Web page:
PBF rules are applied either on the first packet (SYN)
or the first response to the first packet (SYN/ACK). This means
that a PBF rule may be applied before the firewall has enough information
to determine the application. Therefore, application-specific rules
are not recommended for use with PBF. Whenever possible, use a service object,
which is the Layer 4 port (TCP or UDP) used by the protocol or application.
However, if you specify an application in a PBF rule, the firewall
. When an application passes
through the firewall for the first time, the firewall does not have
enough information to identify the application and therefore cannot
enforce the PBF rule. As more packets arrive, the firewall determines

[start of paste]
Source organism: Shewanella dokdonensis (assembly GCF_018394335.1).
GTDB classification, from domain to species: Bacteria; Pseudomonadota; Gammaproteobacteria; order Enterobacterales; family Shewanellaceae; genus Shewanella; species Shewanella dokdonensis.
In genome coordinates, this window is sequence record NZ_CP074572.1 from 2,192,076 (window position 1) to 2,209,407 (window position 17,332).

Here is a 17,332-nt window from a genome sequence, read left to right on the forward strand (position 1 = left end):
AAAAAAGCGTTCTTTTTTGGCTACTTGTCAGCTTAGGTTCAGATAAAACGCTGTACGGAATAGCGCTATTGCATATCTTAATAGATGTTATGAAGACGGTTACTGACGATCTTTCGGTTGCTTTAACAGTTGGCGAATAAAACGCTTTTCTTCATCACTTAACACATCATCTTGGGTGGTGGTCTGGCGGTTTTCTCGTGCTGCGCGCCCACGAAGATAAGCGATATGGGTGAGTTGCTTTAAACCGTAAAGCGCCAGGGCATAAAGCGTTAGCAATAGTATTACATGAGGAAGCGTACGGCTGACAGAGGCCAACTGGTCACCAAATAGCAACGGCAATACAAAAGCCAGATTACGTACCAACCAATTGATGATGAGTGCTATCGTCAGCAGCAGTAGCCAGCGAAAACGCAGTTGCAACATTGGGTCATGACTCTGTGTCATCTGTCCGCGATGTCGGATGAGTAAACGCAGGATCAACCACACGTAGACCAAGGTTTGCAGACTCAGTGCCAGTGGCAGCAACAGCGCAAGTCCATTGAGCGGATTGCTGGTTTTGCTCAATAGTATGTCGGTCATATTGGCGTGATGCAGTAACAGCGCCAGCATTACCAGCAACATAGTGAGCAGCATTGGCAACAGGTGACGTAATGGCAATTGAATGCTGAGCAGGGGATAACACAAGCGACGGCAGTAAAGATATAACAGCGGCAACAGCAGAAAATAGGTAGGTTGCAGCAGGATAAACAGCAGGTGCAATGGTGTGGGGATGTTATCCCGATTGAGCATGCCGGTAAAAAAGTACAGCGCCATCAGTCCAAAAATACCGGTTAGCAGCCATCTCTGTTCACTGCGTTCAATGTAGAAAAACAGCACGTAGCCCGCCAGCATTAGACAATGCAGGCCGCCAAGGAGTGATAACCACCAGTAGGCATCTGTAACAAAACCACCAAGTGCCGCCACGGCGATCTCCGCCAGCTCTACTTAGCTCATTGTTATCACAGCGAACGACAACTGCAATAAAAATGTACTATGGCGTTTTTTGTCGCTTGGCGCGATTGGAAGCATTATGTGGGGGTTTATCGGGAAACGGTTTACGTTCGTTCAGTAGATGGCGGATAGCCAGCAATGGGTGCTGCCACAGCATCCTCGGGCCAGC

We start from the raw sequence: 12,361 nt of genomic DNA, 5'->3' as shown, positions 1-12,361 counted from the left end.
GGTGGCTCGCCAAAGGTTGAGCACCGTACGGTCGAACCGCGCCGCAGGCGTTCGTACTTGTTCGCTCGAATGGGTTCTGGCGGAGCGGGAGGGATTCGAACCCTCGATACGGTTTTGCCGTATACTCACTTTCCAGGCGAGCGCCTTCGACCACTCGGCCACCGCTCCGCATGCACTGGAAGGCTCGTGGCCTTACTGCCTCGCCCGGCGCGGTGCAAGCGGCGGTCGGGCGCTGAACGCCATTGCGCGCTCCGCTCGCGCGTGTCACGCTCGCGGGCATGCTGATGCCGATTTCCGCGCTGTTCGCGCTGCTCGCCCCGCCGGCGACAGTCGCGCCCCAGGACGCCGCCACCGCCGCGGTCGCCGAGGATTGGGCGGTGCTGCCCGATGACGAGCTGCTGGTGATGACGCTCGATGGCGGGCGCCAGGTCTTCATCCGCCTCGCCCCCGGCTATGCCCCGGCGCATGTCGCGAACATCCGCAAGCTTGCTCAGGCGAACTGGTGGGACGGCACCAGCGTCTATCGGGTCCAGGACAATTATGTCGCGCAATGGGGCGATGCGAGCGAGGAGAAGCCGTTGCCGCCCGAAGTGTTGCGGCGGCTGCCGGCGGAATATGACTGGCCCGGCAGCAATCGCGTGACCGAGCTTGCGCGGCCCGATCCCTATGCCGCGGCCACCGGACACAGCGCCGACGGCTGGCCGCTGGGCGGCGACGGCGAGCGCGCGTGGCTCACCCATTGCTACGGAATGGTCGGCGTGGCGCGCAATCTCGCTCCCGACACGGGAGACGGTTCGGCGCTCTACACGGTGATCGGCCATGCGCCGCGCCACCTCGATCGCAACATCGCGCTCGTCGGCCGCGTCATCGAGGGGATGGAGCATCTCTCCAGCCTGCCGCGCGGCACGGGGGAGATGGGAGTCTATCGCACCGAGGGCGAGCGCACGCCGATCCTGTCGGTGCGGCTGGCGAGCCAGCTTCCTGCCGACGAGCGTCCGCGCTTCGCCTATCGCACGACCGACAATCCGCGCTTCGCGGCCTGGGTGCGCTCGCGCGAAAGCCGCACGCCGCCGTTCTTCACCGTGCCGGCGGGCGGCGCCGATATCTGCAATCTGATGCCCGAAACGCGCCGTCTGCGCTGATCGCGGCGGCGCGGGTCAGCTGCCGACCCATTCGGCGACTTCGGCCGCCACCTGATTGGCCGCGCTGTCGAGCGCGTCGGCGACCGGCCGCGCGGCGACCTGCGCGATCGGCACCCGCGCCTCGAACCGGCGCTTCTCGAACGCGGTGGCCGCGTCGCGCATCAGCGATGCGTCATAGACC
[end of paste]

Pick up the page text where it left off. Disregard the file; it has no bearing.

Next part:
the application and creates an entry in the App-ID cache and retains
this App-ID for the session.When a new session is created with the
same destination IP address, destination port, and protocol ID,
the firewall could identify the application as the same from the
initial session (based on the App-ID cache) and apply the PBF rule.
Therefore, a session that is not an exact match and is not the same
application, can be forwarded based on the PBF rule.
Further, applications have dependencies and the identity of the
application can change as the firewall receives more packets. Because
PBF makes a routing decision at the start of a session, the firewall
cannot enforce a change in application identity. YouTube, for example,
starts as web-browsing but changes to Flash, RTSP, or YouTube based
on the different links and videos included on the page. However
with PBF, because the firewall identifies the application as web-browsing
at the start of the session, the change in application is not recognized
You cannot use custom-applications, application-filters
or application groups in PBF rules.